Dateline: Philadelphia.
It’s Wednesday about 10:30 p.m. when a mother entered a store on Cottman Avenue and Horrocks Street. She left the car running with her 9-month-old son inside. Of course, no Nostradamus skills are necessary to predict what next occurred. An unidentified man jumped into the car and drove off. Fortunately, police later found the baby safe inside the vehicle, a 2013 black and blue Volkswagen. The suspect had fled. That’s pretty much how news outlets reported the incident although media members should extend their coverage.
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Empathy? Sure. The woman received blubbering affection for enduring such a traumatic incident but at some point mommy should field criticism and penalties for irresponsible behavior and child endangerment. Currently, only 19 states in the U.S. enforce laws that specifically make it illegal to leave a child unattended in a vehicle. Pennsylvania law makes it illegal for a person to leave a child under the age of six unattended in a motor vehicle that is out of that person’s sight and endangers the health, safety, or welfare of a child. It is a separate offense for each child left in the vehicle. Sure, it’s understandable that parenthood provides stress and difficult situations but hold off on offering excuses for such blatant disregard for an infant. Rarely do we expect bad things to happen in such situations — just rush inside, grab coffee, fast food or pack of smokes then back into the vehicle.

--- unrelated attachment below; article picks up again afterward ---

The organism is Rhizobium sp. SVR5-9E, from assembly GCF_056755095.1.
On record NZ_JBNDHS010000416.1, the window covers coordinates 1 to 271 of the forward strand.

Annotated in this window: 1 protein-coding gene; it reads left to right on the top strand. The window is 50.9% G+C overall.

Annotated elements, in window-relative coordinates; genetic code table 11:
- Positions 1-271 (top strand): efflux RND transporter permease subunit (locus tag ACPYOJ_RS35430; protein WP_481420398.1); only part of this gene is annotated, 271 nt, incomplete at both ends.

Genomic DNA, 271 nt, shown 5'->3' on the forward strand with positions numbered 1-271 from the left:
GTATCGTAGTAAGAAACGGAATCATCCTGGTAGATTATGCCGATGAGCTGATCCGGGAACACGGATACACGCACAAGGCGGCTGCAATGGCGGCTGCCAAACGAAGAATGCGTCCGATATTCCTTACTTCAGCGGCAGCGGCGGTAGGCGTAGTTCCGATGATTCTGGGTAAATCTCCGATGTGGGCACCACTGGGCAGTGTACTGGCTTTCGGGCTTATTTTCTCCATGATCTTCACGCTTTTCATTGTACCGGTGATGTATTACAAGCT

If it’s an uninhabited car? Fine, risk being connected to the estimated 750,000 car thefts that occur in the U.S. annually. In 2019,, a national nonprofit child safety organization, documented more than 200 cases where children were whisked away in stolen vehicles nationwide. Thieves did not take the time to look in the backseat. They generally abandon vehicles after realizing unexpected parenthood. Stealing a car ranks as significantly less troubling than ditching or even raising a child — college tuition. While thieves pose a risk for left alone children, Kids And Cars notes vehicles present potential for other serious circumstances. The organization has supported proactive education programs since 1996 to eliminate the predictable and preventable incidents such as backovers, frontovers, vehicular heat stroke, power window strangulation and amputation, trunk entrapment, unintended roll-away and many other vehicle-related dangers. Children face danger when left in hot cars, especially during the summer. Winter temperatures invite idling cars left unattended as engines warm. Play it safe. Do not leave cars running, especially with children inside alone.
L.A. Parker is a Trentonian columnist. Find him on Twitter @LAParker6 or email him at